Learning from Vancouver -- In dialogue:Bik Van der Pol and Urban Subjects

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Bik Van der Pol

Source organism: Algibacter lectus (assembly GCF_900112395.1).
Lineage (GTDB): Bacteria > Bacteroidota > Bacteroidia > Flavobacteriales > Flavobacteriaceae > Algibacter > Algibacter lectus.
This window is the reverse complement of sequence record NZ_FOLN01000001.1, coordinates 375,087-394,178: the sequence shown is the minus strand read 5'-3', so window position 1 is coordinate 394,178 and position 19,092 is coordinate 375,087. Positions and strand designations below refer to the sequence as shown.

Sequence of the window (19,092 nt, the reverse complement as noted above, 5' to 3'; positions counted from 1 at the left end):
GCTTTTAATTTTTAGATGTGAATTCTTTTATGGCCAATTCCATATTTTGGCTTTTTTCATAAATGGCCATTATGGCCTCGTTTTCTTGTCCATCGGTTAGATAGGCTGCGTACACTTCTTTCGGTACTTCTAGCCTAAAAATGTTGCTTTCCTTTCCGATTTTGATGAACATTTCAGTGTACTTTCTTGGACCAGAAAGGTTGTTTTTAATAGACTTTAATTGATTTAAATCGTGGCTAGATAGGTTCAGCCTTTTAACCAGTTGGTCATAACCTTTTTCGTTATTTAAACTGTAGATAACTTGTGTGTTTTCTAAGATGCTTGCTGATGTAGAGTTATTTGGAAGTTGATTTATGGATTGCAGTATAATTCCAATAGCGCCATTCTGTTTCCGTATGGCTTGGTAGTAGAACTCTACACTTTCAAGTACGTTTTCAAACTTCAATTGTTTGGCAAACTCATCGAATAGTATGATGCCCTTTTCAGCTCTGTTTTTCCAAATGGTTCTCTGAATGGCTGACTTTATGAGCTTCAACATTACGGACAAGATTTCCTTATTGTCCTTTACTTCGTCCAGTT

I confess I care emphasizes the growing limitations of the public realm. The brown box in the gallery of the Western Front is the creation of a space for forms of public speech that have been shut down in the Olympic moment (the present!). This box is a discursive vehicle. It accommodates one, or two, or three people, and can be closed off from the inside, creating an intimate space. But, the box is fully wired for sound -- everything discussed is recorded. Unlike the increasing types of surveillance I confess I care allows a choice to speak up and speak about, either individually, or in a dialogue with others, about the issues at stake in the city: the impact of urban developments, the excess of shrinking public space, limitations of civil rights and how this is experienced by citizens in their daily live. Does one accept this all, as a state of exception, trusting that it will all return back to normal once the air is cleared of the Games? I confess I care draws upon a public that is not passive but that is willing to become an active participant. In that sense they will disappear as general 'public'; they will become articulated. The recordings made in the box will be transcribed to text to appear as part of a publication after the end of the show, as a sort of bid book and rem(a)inder of this specific moment, activated by the public.